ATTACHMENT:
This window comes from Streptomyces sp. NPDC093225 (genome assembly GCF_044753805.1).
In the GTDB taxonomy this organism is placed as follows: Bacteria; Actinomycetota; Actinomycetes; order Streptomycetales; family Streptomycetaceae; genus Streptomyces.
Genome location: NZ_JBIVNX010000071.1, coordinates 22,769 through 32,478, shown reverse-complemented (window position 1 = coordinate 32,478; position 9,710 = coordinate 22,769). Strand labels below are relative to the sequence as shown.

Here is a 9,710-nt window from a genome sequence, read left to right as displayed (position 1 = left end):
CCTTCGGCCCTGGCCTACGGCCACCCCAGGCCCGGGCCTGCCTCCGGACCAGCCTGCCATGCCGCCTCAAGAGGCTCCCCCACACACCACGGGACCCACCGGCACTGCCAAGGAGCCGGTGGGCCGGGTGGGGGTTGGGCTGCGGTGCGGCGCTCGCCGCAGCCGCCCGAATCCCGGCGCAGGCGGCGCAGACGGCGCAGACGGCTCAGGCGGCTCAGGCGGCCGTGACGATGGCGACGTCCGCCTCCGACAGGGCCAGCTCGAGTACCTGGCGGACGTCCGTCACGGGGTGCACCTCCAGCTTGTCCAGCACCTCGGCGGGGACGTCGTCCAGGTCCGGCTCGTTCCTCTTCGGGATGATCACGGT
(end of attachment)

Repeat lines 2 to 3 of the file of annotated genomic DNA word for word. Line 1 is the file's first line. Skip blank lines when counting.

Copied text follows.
In the GTDB taxonomy this organism is placed as follows: Bacteria; Actinomycetota; Actinomycetes; order Streptomycetales; family Streptomycetaceae; genus Streptomyces.
Genome location: NZ_JBIVNX010000071.1, coordinates 22,769 through 32,478, shown reverse-complemented (window position 1 = coordinate 32,478; position 9,710 = coordinate 22,769). Strand labels below are relative to the sequence as shown.